First-Order Theorem Proving and Vampire (Period 4, 2015/2016)

Course acronym: FOTP
Course type: Lectures + Practical Discussions
Course credits: 7.5 points
Lecturers: Laura Kovács and Andrei Voronkov
Target student audience:PhD students
Language of teaching: English


Course Schedule and Organisation

The course is organised blocked in LP4, in two different weeks between April-May 2016 as follows:

Binaries:
The course uses the Vampire theorem prover for demonstrations.
The Vampire binaries can be downloaded here: Vampire binaries.

Course Calendar for Lectures

Event Date and time Room Topic Online material
Lecture 1 Tuesday, April 19, 9:00-10:30 EDIT 3364 Introduction
First-Order Logic and TPTP
Slides
Lecture 2 Tuesday, April 19, 11:00-12:30 EDIT 3364 Inference Systems
Selection Functions
Saturation Algorithms
Lecture 3 Wednesday, April 20, 9:00-10:30 EDIT 3364 Redundancy Elimination Slides
Lecture 4 Wednesday, April 20, 11:00-12:30 EDIT 3364 Equality
Lecture 5 Thursday, April 21, 13:00-14:30 EDIT 8103 Unification and Lifting Slides
Lecture 6 Thursday, April 21, 14:30-16:00 EDIT 8103 From Theory to Practice
Lecture 7 Friday, April 22, 9:00-10:30 EDIT 3364 Splitting and AVATAR Slides
Lecture 8 Friday, April 22, 11:00-12:30 EDIT 3364 Sorts
Satisfiability
Cookies
Slides

Paper Assignment for Student Presentations:

Student presentations will take place on May 2, 2016, in room EDIT 3364, between 9:30-12:00 and 13:00-15:30.
Except one presentation (see below), each presentation will take 40 minutes, followed by up to 20 minutes questions.
Presentations should be split in two 20 minutes parts, each student presenting exactly one part.
Presentations should be self-contained, motivating and explaining the paper's contributions, with providing details on theoretical and experimental results.

Paper Students
Paper: "Selecting the Selection" Jonas Duregard
Markus Aronsson
Paper: "Playing with AVATAR" Evgenii Kotelnikov
(20 minutes presentation + 10 minutes questions)
Paper: "The Vampire and the FOOL" Jonatan Kilhamn
Fabian Ruch
Paper: "Extensional Crisis and Proving Identity" Simon Robillard
Nikita Frolov

Exercise Sheet

There is one exercise sheet containing problems to be solved using Vampire.
Students are asked to formulate these problems in first-order logic and TPTP, and solve them using Vampire.
Solutions should be based on individual work.
Solutions should be send via email to Laura Kovács, by May 3, 2016.

Exercise Handed out on Due on
Exercise sheet April 22 May 3, 6pm



Course Registration

This course is designed for PhD students, but also open to anyone else interested.

If you are interested in this course, please register to the course by sending an email to laura.kovacs@chalmers.se.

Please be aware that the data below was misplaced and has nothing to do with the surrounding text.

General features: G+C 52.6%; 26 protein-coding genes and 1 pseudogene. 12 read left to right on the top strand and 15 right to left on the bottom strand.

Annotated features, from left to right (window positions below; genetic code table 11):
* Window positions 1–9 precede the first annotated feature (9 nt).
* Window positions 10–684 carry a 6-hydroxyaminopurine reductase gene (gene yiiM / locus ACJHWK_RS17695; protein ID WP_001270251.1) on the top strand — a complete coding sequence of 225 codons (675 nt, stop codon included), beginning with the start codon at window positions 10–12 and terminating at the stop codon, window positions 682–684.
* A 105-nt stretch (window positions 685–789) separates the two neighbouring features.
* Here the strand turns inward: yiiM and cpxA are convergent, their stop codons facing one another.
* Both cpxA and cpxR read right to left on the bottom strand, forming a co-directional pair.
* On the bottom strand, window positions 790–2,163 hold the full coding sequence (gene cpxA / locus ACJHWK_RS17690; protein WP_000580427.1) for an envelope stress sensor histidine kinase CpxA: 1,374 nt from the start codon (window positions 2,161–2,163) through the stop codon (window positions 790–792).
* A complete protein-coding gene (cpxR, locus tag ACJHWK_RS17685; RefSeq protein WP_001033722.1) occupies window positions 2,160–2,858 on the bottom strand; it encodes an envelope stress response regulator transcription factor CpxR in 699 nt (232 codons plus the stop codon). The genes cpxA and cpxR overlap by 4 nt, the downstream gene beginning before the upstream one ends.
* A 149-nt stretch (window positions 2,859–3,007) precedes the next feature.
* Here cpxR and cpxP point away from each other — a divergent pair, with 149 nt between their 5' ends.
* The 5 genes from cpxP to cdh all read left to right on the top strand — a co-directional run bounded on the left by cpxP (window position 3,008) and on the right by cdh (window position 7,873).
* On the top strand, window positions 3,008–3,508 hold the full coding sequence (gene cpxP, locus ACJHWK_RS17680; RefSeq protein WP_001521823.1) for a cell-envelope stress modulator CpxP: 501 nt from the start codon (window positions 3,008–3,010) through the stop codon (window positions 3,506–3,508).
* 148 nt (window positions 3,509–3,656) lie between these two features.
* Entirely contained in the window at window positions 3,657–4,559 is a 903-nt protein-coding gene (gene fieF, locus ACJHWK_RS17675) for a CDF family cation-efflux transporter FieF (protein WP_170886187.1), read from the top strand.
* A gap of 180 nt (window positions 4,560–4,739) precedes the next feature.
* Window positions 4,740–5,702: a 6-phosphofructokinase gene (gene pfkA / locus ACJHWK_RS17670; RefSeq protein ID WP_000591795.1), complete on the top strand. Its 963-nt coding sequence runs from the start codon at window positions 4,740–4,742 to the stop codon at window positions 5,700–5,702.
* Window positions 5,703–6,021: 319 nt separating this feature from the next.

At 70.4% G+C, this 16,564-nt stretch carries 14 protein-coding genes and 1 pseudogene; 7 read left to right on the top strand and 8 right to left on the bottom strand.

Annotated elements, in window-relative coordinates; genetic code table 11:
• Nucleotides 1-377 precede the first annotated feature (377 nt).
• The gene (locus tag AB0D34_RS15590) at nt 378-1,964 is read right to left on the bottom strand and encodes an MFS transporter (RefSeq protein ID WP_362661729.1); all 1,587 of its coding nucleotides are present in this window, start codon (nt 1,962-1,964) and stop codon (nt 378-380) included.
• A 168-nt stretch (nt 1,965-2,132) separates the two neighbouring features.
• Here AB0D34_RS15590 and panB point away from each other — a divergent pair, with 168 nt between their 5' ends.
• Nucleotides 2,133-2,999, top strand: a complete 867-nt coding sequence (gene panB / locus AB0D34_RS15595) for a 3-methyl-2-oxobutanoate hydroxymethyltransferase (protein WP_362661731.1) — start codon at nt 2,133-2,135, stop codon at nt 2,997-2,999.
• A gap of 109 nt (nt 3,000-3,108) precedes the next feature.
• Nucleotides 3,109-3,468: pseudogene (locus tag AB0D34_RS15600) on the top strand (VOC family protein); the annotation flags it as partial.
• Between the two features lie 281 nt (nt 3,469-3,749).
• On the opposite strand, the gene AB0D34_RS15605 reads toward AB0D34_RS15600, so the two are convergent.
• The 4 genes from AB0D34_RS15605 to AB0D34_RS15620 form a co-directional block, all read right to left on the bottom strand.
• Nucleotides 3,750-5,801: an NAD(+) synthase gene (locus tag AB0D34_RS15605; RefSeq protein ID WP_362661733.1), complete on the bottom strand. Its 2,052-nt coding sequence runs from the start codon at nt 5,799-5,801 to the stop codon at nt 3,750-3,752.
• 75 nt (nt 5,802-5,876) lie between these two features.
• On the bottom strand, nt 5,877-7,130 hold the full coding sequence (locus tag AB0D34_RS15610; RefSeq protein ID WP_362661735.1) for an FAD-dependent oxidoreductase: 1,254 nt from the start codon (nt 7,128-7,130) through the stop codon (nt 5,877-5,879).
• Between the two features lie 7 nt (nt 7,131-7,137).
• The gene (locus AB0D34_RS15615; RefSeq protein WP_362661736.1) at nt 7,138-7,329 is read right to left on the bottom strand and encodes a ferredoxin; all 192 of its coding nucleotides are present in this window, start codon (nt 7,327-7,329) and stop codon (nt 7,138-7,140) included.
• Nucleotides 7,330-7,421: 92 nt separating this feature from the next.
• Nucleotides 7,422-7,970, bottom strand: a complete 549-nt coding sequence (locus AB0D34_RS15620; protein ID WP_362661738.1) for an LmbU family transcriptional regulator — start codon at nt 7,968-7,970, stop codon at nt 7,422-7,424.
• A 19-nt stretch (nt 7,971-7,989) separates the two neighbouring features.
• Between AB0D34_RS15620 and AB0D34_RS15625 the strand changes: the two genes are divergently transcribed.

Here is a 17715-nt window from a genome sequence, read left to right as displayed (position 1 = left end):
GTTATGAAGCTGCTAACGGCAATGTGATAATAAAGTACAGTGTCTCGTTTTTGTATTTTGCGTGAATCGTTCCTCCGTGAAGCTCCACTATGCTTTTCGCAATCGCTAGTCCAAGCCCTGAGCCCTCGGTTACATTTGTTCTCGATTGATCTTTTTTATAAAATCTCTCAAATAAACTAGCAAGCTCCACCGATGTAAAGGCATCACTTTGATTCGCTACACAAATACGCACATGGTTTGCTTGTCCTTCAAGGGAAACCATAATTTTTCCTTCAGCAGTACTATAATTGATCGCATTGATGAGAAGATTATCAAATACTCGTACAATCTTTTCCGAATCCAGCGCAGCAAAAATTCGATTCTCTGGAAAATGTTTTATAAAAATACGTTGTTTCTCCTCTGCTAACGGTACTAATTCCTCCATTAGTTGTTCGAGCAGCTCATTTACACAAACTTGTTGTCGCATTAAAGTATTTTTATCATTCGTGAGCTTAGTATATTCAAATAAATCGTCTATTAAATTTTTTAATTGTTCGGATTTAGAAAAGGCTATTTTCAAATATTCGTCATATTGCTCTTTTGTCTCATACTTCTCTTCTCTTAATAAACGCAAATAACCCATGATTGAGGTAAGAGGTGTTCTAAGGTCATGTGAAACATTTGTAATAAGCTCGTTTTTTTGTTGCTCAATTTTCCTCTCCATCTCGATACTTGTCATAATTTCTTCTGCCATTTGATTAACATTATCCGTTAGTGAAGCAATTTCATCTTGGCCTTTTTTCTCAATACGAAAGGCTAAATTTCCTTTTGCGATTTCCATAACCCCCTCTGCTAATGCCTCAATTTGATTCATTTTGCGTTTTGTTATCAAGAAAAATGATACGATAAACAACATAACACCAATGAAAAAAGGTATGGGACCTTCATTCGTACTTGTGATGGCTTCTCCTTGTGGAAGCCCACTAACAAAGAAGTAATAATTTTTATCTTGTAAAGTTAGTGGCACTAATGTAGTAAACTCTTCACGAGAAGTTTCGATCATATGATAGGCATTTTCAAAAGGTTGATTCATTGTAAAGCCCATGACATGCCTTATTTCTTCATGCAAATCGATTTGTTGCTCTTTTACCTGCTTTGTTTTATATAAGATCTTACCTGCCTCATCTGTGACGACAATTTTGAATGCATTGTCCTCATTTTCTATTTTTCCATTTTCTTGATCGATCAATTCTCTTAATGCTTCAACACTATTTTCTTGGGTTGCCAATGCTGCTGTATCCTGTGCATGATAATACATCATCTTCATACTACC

Please register by March 15, 2016.

Course Information

Summary:

First-order theorem proving is one of the earliest research areas in artificial intelligence and formal methods. It has applications in program analysis and verification, semantic Web, database systems, and many other areas.

This course has the following objectives:

We will discuss the resolution and superposition calculus, introduce saturation algorithms, present various algorithms implementing inferences, redundancy elimination, preprocessing and clause form transformation, and explain how these concepts are implemented in Vampire.

The second part of the course will cover more advanced topics and features. Some of these features are implemented only in Vampire. This includes reasoning with theories, such as arithmetic, answering queries to very large knowledge bases, interpolation, and symbol elimination.

All the introduced concepts will be illustrated by running Vampire.

Prerequisites:

The course is recommended for PhD students in Computer Science.

Students are expected to be familiar with first-order logic. The course does not assume a priori knowledge in theorem proving.

Course topics (tentative):

The course will cover the following topics (the list of topics may be slightly changed):

Lecture notes:

Lecture notes, that is slides, will be distributed online.

Practical discussions:

The lectures will be interleaved with discussions on practical aspects and heuristics for implementing first-order theorem provers.

Student presentations:

At the end of the first week of the course, reading material on first-order theorem proving will be distributed. Students will be asked to choose one topic and present it in detail in the last week of the course.

Grading and examination:

The course examination will be based on:

We will use the pass/failed grading system.

Student presentations need to get into the technical detail of the chosen article on theorem proving. The presentations should also relate the chosen topic to the course material, explaining what improvements and/or limitations the chosen topic imposes on theorem proving. Examples should be described and presented using Vampire.

A passing grade will be recommended only for student presentations addressing the above requirements.